I was better student in college because of it and I never once felt like they were trying to make me into someone else. Instead, I can look back now and see just how hard they worked to help me become the very best me that I was/am.

  • anieva

    I can’t believe he said that – or that anyone reasonable would say that – about innermost thoughts. I feel sorry for his son. You don’t need to be very bright to know you can and very often do think deep thoughts at that age. How horrible that a father should have such expectations of his child (who is nearly legally an adult, by the way.) So dismaying.

    Thanks for your post.

  • Trina

    The line may be fine, but it is still there. I can accept my son for his ‘antics’, but I can encourage him to learn there’s a time and a place for everything. Save the pit farts for his friends, share his own accomplishments in an ‘interview’ situation.
    Big audible sigh here pertaining to anything related to ‘boy will be boys.’ Doesn’t being proud of a son for his ‘honesty’ lay ground for self indulgent behaviour ad-nauseum
    As always, enjoyed your thoughts.

  • Kristin T.

    Sam, it seems like we can conclude that parenting is hard! And there will always be something we will blame ourselves for or wonder if we should have approached differently. Being aware and deliberate about family priorities and choices are big steps in the right direction, at least.

    Laura, that seems like a good way to think about parenting–at least the long-term aspect of it. Sometimes we don’t hold kids to higher standards about things like compassion and helping others, because we just see them as kids, and forget that they’re on their way to becoming adults. If we can think about character building in kids, and imagine how it will translate to adulthood, that’s probably a good exercise.

    Sarah, you’re so right about shared tasks and how they encourage opening up. I also think taking walks together is a great way to encourage conversation. I remember opening up to my mom while we walked the dog together. I love your writing/revising analogy, too!

    Ray, apparently the book is more “humorous memoir” than how-to manual, but I still find it very disturbing. I guess it’s too closely in line with how much of culture *feels* but I want to believe it *isn’t*.

    Esther, yes, I thought “delighted” was a very odd word choice. :) My church reorganized its youth program last year, so we had a lot of discussions about youth group–what good things can come out of it, what we want for our kids at our particular church, why it matters at all, etc. After thinking more about the activity last night, I felt pretty sure that’s the sort of thing I want her to get out of youth group–compassion, a heart for service, and some serious stereotype busting, all happening within the context of her faith.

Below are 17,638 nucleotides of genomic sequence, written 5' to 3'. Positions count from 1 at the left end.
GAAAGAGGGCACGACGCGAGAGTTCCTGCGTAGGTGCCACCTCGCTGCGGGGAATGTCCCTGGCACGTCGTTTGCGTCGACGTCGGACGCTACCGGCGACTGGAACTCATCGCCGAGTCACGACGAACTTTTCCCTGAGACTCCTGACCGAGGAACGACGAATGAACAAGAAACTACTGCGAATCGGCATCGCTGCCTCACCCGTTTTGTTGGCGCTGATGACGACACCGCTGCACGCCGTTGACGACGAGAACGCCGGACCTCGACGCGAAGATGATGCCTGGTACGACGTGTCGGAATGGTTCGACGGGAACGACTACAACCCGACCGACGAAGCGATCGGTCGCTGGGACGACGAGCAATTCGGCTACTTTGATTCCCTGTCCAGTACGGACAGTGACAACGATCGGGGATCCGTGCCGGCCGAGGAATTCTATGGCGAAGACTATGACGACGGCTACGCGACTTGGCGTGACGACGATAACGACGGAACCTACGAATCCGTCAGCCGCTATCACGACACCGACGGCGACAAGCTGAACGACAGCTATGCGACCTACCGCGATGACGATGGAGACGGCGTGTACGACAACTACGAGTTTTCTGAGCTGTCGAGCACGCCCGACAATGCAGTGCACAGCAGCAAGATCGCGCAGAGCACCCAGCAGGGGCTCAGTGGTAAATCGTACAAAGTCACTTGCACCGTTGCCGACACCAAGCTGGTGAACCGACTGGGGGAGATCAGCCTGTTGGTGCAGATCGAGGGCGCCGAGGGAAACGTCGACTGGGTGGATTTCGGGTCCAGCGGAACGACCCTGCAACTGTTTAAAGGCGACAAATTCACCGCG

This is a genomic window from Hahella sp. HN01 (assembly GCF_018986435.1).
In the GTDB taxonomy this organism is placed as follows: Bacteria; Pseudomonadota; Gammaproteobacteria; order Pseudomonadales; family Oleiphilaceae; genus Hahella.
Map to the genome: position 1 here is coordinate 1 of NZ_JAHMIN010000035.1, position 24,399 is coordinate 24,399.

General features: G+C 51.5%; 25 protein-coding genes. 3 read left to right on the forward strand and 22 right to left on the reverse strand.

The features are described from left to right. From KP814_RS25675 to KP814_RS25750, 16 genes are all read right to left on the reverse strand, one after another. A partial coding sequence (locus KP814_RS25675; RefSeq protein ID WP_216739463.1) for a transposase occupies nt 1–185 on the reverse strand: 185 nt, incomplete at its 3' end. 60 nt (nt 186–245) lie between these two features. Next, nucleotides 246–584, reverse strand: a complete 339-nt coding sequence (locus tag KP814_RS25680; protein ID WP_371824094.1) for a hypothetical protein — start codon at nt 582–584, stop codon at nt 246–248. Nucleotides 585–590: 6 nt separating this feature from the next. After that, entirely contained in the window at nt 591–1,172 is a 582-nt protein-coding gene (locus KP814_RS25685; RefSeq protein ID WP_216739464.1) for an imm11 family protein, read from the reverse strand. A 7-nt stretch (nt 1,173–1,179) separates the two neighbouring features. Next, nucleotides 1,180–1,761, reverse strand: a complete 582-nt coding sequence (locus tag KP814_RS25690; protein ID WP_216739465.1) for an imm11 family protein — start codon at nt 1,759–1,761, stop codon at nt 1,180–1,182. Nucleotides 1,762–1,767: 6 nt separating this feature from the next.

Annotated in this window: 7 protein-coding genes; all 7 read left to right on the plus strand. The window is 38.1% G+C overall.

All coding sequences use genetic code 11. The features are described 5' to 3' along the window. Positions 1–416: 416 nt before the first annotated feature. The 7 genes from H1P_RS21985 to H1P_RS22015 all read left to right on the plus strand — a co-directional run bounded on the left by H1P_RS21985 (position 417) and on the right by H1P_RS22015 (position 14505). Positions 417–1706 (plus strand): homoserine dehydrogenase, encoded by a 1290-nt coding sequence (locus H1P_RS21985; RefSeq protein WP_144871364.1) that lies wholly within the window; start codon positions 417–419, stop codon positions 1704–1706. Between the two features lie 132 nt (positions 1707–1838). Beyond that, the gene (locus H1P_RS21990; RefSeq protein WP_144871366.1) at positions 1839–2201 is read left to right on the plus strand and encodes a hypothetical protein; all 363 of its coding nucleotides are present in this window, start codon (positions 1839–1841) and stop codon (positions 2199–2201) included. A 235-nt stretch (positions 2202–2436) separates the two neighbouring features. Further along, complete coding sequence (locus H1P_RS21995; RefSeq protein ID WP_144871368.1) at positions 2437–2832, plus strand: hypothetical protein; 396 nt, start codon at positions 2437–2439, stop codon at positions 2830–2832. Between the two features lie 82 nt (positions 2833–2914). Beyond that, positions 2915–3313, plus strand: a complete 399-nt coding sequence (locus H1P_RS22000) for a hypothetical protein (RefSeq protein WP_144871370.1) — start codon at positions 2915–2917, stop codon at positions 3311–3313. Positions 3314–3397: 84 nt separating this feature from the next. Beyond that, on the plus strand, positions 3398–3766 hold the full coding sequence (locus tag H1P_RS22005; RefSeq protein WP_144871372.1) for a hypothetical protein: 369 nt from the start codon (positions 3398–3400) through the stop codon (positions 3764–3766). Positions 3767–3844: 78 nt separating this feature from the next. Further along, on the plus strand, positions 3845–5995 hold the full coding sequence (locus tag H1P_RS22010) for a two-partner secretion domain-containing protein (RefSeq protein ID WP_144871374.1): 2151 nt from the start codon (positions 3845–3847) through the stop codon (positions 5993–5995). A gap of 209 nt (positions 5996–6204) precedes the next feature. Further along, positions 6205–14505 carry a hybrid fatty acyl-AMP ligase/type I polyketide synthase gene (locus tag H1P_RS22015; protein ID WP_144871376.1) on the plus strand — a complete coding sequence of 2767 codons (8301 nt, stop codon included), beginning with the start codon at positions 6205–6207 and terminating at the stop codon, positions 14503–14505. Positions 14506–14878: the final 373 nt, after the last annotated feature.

• ThatGuyKC

    An excellent post and I second your assessment of Mr. Ferguson’s interview.

    What a sad testament to the general lowering of expectations society has of boys to become men. At 17, I definitely wasn’t the most mature, but I had “innermost thoughts” and was held to a standard of behavior and performance that would put Mr. Ferguson’s offspring to shame. Just think, that boy can vote next year and drives a car (a.k.a. death machine).

  • April Karli

    I just was writing yesterday at my blog about how children are deeper than adults give them credit for. The ages of the kids I was talking about range from 3yrs – 8yrs!! It’s unfortunate that so many parents are pushing their children to be something they don’t want to be. But it’s equally unfortunate that some parents aren’t pushing their children at all. That’s why for my family it’s paramount that we surround ourselves with like-minded friends who can help me and my husband stay out of the ruts and carve a different, hopefully better and healthier, path for our girls.

  • Kristin T.

    Genevieve, as usual, you push me to think in new ways. :) I think we both have a point to make–each point applies to different families and kids. In some cases parents are too hands on and just need to get out of the way, as you suggest. We need to provide more open-ended spaces for kids to develop in, and not send as many strong messages about our expectations (especially if they involve stereotypes we hope our kids will fit). But I do think that in most cases, parents need to be more proactive in providing opportunities, discussions etc that help their kids grow. Deep thoughts might come naturally to kids but they need a bit of help when it comes to expanding their vision/subject matter. That doesn’t always happen naturally on Facebook, at school, or while watching TV.

    Meredith, you touched on one of my favorite things: eating dinner as a family and enjoying interesting discussions as you eat! I do feel like most kids growing up today are missing out on that, along with opportunities to volunteer as a family, or at least witness their parents giving back to the community. Sadly, it seems like most families are too busy for these types of things now.

    anieva, yes, obviously it was upsetting to me, too. I’m sure the dad was trying to have/display a sense of humor about it all, but I think much of our joking can have serious consequences and send serious messages–especially to kids.

  • Kristin T.